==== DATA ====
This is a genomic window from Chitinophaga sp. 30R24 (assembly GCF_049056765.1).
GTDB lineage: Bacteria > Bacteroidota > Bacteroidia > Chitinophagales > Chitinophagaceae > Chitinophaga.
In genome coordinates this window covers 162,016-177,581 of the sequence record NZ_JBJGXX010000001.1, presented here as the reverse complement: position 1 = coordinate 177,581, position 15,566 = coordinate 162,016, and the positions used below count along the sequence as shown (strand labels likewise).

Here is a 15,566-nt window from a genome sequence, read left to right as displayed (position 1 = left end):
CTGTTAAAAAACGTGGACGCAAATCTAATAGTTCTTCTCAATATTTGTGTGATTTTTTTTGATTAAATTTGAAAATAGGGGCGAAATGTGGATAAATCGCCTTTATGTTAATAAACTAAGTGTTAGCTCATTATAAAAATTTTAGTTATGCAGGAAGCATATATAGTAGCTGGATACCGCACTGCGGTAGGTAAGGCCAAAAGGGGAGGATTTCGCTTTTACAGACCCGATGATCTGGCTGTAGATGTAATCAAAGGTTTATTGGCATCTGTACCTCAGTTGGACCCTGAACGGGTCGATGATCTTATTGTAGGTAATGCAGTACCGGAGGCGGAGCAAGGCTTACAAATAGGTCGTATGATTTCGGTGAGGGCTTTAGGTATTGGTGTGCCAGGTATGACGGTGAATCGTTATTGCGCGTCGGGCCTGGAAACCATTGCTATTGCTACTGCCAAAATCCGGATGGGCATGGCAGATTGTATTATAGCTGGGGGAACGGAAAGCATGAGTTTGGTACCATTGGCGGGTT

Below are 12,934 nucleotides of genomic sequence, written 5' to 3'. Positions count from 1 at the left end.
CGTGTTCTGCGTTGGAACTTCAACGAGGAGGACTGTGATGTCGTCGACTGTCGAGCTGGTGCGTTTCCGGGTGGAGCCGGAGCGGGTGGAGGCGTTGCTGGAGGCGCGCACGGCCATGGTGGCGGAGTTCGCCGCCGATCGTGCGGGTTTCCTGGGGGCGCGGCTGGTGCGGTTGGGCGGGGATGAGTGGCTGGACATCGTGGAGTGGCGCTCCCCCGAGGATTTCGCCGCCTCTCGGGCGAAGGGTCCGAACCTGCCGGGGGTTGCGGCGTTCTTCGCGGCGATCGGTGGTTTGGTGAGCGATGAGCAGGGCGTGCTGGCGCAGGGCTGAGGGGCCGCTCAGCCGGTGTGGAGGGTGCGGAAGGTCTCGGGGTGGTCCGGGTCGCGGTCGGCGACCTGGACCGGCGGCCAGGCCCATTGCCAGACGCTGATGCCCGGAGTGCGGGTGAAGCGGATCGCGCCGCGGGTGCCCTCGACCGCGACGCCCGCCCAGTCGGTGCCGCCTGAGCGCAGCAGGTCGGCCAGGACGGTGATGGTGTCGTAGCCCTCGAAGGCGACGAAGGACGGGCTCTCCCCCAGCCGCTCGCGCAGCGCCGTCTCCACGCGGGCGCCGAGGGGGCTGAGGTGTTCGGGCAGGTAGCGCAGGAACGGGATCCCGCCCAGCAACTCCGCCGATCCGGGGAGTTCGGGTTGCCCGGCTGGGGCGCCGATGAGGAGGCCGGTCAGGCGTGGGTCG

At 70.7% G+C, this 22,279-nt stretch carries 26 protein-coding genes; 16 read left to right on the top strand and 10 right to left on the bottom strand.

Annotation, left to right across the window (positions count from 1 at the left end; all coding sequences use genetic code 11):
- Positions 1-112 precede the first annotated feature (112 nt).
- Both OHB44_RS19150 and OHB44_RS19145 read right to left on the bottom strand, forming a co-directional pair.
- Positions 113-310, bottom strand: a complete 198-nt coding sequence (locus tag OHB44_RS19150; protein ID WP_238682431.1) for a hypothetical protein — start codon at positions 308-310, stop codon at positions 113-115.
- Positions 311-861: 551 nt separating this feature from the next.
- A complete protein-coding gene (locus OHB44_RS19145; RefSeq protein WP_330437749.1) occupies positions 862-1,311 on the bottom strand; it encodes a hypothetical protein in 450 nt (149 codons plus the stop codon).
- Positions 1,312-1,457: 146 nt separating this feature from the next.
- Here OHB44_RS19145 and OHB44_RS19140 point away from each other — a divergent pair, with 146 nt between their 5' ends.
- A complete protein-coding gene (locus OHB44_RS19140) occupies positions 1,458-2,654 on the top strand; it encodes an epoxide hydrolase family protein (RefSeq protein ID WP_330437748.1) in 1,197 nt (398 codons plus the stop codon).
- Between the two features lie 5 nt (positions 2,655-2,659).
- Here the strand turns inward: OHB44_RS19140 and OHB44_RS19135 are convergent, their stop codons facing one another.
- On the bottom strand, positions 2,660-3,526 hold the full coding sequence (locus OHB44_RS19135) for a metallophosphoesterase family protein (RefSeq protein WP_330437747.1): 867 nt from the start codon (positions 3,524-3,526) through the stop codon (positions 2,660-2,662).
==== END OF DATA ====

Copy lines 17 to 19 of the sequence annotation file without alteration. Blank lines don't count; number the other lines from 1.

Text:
- A complete protein-coding gene (locus OHB44_RS19140) occupies positions 1,458-2,654 on the top strand; it encodes an epoxide hydrolase family protein (RefSeq protein ID WP_330437748.1) in 1,197 nt (398 codons plus the stop codon).
- Between the two features lie 5 nt (positions 2,655-2,659).
- Here the strand turns inward: OHB44_RS19140 and OHB44_RS19135 are convergent, their stop codons facing one another.